This week’s Sober Story comes from Dale, a 50-year-old from Mairangi Bay on Auckland’s North Shore.
Mrs D: How long have you been in recovery?
Dale: I’ve not picked up since April 25, 2009
Mrs D: What can you tell us about the last months/years of your drinking before you gave up?
Dale: I knew I had a problem after my 40th. I was concerned about how quickly I got drunk compared to others. It was always a race for me to get merry before others.
Mrs D: What was the final straw that led you to get sober?
Dale: The final straw was getting jealous again of my wife’s flirting and losing it. But this time I lashed out. I’d had enough. I hit her which I deeply regret but then she called the cops and I hit him too so I was arrested and transported to Auckland by police boat.
Mrs D: How was it for you in the early days? What was most difficult?
Dale: The first six months were pure hell for me. I hated everyone and I thought if I couldn’t drink then no-one should. Part of my bail conditions were that I attend AA and go to anger management classes … these two things changed my life and I’m still grateful to the legal system. I worked out my beliefs were wrong and I was very insecure.
Mrs D: What reaction did you get from family & friends when you started getting sober?
Dale: Family were really supportive but friends were sceptical. The ones I considered true friends gave me a very hard time. They preferred the drunk fucked up Dale, not the one trying to sort his life out.
Mrs D: Have you ever experience a relapse?
Dale: Relapse is not part of my dictionary – there’s no way I’m going to jail and I knew I couldn’t have 1 beer cause I’m an addictive person. And I wanted what my new friends at AA had – they all seemed so annoyingly happy lol.
Mrs D: How long did it take for things to start to calm down for you emotionally & physically?
Dale: This is a tough one. I thought after two years at first but things changed during the third year I’d given up. In my words – I’d taken the alcohol out now I needed to lose the asshole. I had to buy in and get a sponsor and start fixing me. I was clean but not happy yet.
Mrs D: How hard was it getting used to socialising sober?
Dale: Socialising sober was a big challenge to me. I’d convinced myself I couldn’t have fun without alcohol. It got easier though the more I put myself in the situation. I learnt about people I’d known for ten years but knew nothing about cause they didn’t drink. I was embarrassed but also proud that I was becoming a good guy.
Mrs D: Was there anything surprising that you learned about yourself when you stopped drinking?
Dale: Lots. Every day was a learning experience now – like a sugar craving. The fact I could taste food now. How low my water intake was and time … lots of spare time.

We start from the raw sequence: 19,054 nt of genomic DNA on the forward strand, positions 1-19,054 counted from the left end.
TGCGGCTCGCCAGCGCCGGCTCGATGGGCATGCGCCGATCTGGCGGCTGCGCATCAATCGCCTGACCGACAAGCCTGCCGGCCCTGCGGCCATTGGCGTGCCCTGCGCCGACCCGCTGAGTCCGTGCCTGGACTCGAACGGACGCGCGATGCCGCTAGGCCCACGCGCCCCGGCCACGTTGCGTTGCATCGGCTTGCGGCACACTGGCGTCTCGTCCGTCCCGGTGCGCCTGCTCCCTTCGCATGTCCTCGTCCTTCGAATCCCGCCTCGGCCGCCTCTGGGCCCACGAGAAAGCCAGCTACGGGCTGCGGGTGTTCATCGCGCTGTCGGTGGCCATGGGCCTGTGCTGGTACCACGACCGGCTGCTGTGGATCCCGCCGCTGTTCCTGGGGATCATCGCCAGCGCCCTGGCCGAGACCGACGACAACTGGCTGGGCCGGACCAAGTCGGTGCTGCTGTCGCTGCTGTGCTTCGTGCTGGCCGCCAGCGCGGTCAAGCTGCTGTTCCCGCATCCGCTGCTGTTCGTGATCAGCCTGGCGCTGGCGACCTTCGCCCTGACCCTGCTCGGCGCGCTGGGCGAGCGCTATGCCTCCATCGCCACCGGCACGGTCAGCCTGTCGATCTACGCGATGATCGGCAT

Mrs D: How did your life change?
Dale: Life changes were huge. I had begun to analyze myself and followed the 12 steps of AA. I enjoy being sober and I love a challenge so things were exciting but tough too.
Mrs D: What are the main benefits that emerged for you from getting sober?
Dale: I’m a better person now. I’m not cured but at least I’m able to control emotions now and understand my feelings. I know myself far better now.
Mrs D: Would you do anything differently given the chance to go through the process again?
Dale: Hindsight is a wonderful thing but how can you answer this question honestly? So I guess I’m happy I’ve got the chance to change my life now. Lots of people go on like I did and change nothing. My rock bottom was mine but I’ve seen others hit lower and still drink which I can’t understand.
Mrs D: What advice or tips would you have for those who are just starting on this journey?
Dale: My advice is get to meetings, listen to the similarities, and buy a big book and read it. And get a sponsor – AA works but you have to want it and I did.
Mrs D: Anything else you’d like to share?
Dale: Each person is designed differently. I admire the person who can have two drinks and stop – unfortunately I can’t so I can’t have any. But I love my new life and look forward to my new challenges and goals … cause I actually achieve them now and set really good ones, like Harley Davidson bikes and race cars. I love life without the drink.
I liked reading your story. I’m new to this, so i was just curious, i’m wondering how to enjoy life without drinking?
I really enjoyed reading Dale’s story. You are right about other ppl’s bottoms. I, too, struggle with friends that have lower bottoms than me (some much lower) and still drinking. It shows what a baffling disease this is. Good on you for being sober for 9 years! That’s wonderful. Happy 24 to you.
Brilliant your story inspires me Dale, my journey is just beginning, iaam on day 7, thank you.
Powerful and authentic sharing right there Dale, thanks so much for letting us in on your experiences! I learned a lot from this…and can relate to so much. oxoxoxxo
I love your determination and the ‘getting to know yourself better’ part. That’s what I want. Thank you for sharing
Love the honesty and love the outcome. The absolute happiness of not drinking is so infectious. 9 years is a bloody long time mate!!!! Good on you.
Wow! Thank you for sharing your story and for your honesty.
Dale, this is super inspiring, huge congrats on transforming your life!! Great last line, I love life without the drink.